Advertisement

Japanese Conditionals and Cost of Utterance

  • Ken-Ichiro Shirai
Chapter
  • 96 Downloads
Part of the Studies in Linguistics and Philosophy book series (SLAP, volume 68)

Abstract

The aim of this chapter is twofold. In the first part (Sections 8.2 to 8.5) I investigate the usage of Japanese conditional constructions, focusing on the issues concerning the interaction of conditional statements with those aspects of utterances that have been called speech acts in the literature. It is my principal claim that Japanese conditional constructions cannot be given proper analyses without paying due attention to the correlation between their information-theoretic content and their aspects of speech acts. In Japanese, there are several patterns for making conditional statements, and these patterns are equally basic and productive. This is the most important point where Japanese differs from English in the construction of conditional statements. Each of Japanese conditional constructions has its own usage, and there are interesting restrictions between their usage and their properties relating to speech acts.

Keywords

Conditional Statement Antecedent Clause Assertive Statement Nonnative Speaker Nara Construction 
These keywords were added by machine and not by the authors. This process is experimental and the keywords may be updated as the learning algorithm improves.

Preview

Unable to display preview. Download preview PDF.

Unable to display preview. Download preview PDF.

Notes

  1. 1.
    This is a revised and extended version of my report presented for Japan and U.S. joint research on UPSG (see Shirai 1996a). I would like to thank Ivan Sag for his critical but very valuable comments on an earlier version of this paper.Google Scholar
  2. 2.
    In English, however, the interaction of this canonical pattern with other factors such as modality seems to be rather complicated in connection with the interpretation of conditional statements. This difference between Japanese and English will correspond to what is called the division of labor in the language system.Google Scholar
  3. 3.
    (8.6d) is not natural as an utterance of the nara construction. I will touch on this fact later in the analysis of the nara construction.Google Scholar
  4. 4.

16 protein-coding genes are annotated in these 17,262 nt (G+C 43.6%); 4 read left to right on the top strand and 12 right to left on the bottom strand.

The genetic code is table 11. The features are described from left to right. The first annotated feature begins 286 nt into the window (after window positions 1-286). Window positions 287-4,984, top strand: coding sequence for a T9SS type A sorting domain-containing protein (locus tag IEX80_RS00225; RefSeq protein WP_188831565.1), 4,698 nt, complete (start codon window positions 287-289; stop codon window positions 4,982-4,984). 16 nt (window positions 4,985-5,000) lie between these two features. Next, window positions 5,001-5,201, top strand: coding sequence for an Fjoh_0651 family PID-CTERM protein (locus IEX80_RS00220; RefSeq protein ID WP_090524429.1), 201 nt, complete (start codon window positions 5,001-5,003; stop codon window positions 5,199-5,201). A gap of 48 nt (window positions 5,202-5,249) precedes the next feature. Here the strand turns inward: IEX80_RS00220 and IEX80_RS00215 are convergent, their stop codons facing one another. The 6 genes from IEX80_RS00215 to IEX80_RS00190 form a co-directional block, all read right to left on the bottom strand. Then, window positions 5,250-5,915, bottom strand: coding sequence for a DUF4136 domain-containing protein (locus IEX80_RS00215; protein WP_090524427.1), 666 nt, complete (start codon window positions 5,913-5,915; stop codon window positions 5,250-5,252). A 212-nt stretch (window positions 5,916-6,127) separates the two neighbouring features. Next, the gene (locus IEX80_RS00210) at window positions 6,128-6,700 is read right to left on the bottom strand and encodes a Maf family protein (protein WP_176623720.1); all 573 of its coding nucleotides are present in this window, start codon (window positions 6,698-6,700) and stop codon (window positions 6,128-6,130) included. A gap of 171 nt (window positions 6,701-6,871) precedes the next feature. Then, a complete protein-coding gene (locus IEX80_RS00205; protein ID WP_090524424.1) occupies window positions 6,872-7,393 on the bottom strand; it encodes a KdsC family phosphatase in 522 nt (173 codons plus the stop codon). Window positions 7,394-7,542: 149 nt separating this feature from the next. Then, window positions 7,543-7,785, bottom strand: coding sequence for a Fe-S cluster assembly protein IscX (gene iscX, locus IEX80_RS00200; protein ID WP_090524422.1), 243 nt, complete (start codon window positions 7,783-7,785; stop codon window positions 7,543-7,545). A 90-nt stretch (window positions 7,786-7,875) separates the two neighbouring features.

I admit that this is a very strong assumption, and it may turn out to be false. We might well think of possibilities that historically some of the above patterns have developed into the one and same form from more than one different sources. Indeed, this would be very likely with ba conditionals. But based on the synchronic points of view, I maintain this strong assumption.Google Scholar
  5. 5.
    Here, I only consider the reading of sentence (8.7b) where it represents a specific event in the past. This sentence could be ambiguous, and on the other reading it might be interpreted as showing the speaker’s habitual act in the past. On this reading, it would represent a general statement. But here, for simplicity, I ignore this sort of ambiguity, since it can be detected for Japanese past sentences in general and is not restricted to the case concerned here.Google Scholar
  6. 6.
    For the analysis of the ba conditional construction, see Shirai (1996b).Google Scholar
  7. 7.
    This example is taken from Akatsuka (1983).Google Scholar
  8. 8.
    This summary is borrowed from Akatsuka (1986, p. 347). I am employing it only for the convenience of the discussion here.Google Scholar
  9. 9.
    This point will also apply to the analysis of pronouns and anaphora, as Groenendijk, Stokhof, and Veltman have already shown in their studies based on the framework of what they call dynamic semantics (see Groenendijk, Stokhof & Veltman 1994).Google Scholar
  10. 10.
    I adopt these schematic formats only for the convenience of the following discussion.Google Scholar
  11. 11.
    This is not the only way to mark the cohesive connection of the two Japanese sentences. For instance, we may say, instead of (8.51b), John ga taoreta. Bill ga (kare wo) nagutta karada.Google Scholar
  12. 12.
    In Japanese, we employ such incomplete speech in our everyday greetings, say, Sayo-naraGoogle Scholar
  13. 13.
    This issue is also discussed in Kuno (1973). I think that this work of Kuno is still very useful for all of those studying Japanese. We can find a number of interesting examples and insights that are, in my opinion, waiting for more general and/or formal accounts from the current perspectives of linguistic theory. Incidentally, the above Japanese constructions came under my notice, while I was making a revision of my previous draft, by Atsuro Tsubomoto (see Tsubomoto 1995).Google Scholar
  14. 14.
    Here, and also when I discussed the temporal usage of Japanese conditional constructions, the expressions of antecedent clause and consequent clause are employed rather loosely—here, only for the sake of convenience but before, together with my claim that the temporal usage of the to and tara constructions should not be separated from their conditional usage.Google Scholar

Copyright information

© Springer Science+Business Media Dordrecht 1999

Authors and Affiliations

  • Ken-Ichiro Shirai

There are no affiliations available

Personalised recommendations